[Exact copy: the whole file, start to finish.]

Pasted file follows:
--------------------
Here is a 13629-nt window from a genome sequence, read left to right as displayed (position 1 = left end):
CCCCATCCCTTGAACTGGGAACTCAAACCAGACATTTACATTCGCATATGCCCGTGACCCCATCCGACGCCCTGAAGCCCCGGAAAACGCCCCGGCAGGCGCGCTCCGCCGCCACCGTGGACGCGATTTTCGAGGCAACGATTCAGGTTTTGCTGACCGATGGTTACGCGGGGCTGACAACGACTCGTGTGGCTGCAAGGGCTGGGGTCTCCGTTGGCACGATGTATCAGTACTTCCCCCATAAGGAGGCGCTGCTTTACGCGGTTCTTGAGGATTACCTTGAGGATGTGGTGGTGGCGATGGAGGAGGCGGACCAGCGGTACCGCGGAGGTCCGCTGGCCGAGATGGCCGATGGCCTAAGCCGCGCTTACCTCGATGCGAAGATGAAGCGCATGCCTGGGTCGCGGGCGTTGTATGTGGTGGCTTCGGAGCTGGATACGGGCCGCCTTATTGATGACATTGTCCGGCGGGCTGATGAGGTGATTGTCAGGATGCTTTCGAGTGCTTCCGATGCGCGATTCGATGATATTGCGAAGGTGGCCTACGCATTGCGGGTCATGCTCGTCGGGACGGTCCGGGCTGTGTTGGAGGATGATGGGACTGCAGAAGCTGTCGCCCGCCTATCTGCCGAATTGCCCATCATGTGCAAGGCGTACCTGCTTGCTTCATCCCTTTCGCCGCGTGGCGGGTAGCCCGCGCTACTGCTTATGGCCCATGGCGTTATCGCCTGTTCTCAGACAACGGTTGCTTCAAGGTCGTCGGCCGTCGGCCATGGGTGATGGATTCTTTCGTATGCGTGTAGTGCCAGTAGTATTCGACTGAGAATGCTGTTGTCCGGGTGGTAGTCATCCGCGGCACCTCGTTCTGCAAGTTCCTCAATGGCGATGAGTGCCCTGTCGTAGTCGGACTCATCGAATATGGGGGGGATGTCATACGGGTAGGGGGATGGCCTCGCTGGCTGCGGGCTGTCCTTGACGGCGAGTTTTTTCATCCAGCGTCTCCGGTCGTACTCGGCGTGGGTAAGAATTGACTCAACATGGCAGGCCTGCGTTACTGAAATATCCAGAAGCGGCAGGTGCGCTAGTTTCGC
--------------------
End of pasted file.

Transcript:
Here is a 13629-nt window from a genome sequence, read left to right as displayed (position 1 = left end):
CCCCATCCCTTGAACTGGGAACTCAAACCAGACATTTACATTCGCATATGCCCGTGACCCCATCCGACGCCCTGAAGCCCCGGAAAACGCCCCGGCAGGCGCGCTCCGCCGCCACCGTGGACGCGATTTTCGAGGCAACGATTCAGGTTTTGCTGACCGATGGTTACGCGGGGCTGACAACGACTCGTGTGGCTGCAAGGGCTGGGGTCTCCGTTGGCACGATGTATCAGTACTTCCCCCATAAGGAGGCGCTGCTTTACGCGGTTCTTGAGGATTACCTTGAGGATGTGGTGGTGGCGATGGAGGAGGCGGACCAGCGGTACCGCGGAGGTCCGCTGGCCGAGATGGCCGATGGCCTAAGCCGCGCTTACCTCGATGCGAAGATGAAGCGCATGCCTGGGTCGCGGGCGTTGTATGTGGTGGCTTCGGAGCTGGATACGGGCCGCCTTATTGATGACATTGTCCGGCGGGCTGATGAGGTGATTGTCAGGATGCTTTCGAGTGCTTCCGATGCGCGATTCGATGATATTGCGAAGGTGGCCTACGCATTGCGGGTCATGCTCGTCGGGACGGTCCGGGCTGTGTTGGAGGATGATGGGACTGCAGAAGCTGTCGCCCGCCTATCTGCCGAATTGCCCATCATGTGCAAGGCGTACCTGCTTGCTTCATCCCTTTCGCCGCGTGGCGGGTAGCCCGCGCTACTGCTTATGGCCCATGGCGTTATCGCCTGTTCTCAGACAACGGTTGCTTCAAGGTCGTCGGCCGTCGGCCATGGGTGATGGATTCTTTCGTATGCGTGTAGTGCCAGTAGTATTCGACTGAGAATGCTGTTGTCCGGGTGGTAGTCATCCGCGGCACCTCGTTCTGCAAGTTCCTCAATGGCGATGAGTGCCCTGTCGTAGTCGGACTCATCGAATATGGGGGGGATGTCATACGGGTAGGGGGATGGCCTCGCTGGCTGCGGGCTGTCCTTGACGGCGAGTTTTTTCATCCAGCGTCTCCGGTCGTACTCGGCGTGGGTAAGAATTGACTCAACATGGCAGGCCTGCGTTACTGAAATATCCAGAAGCGGCAGGTGCGCTAGTTTCGC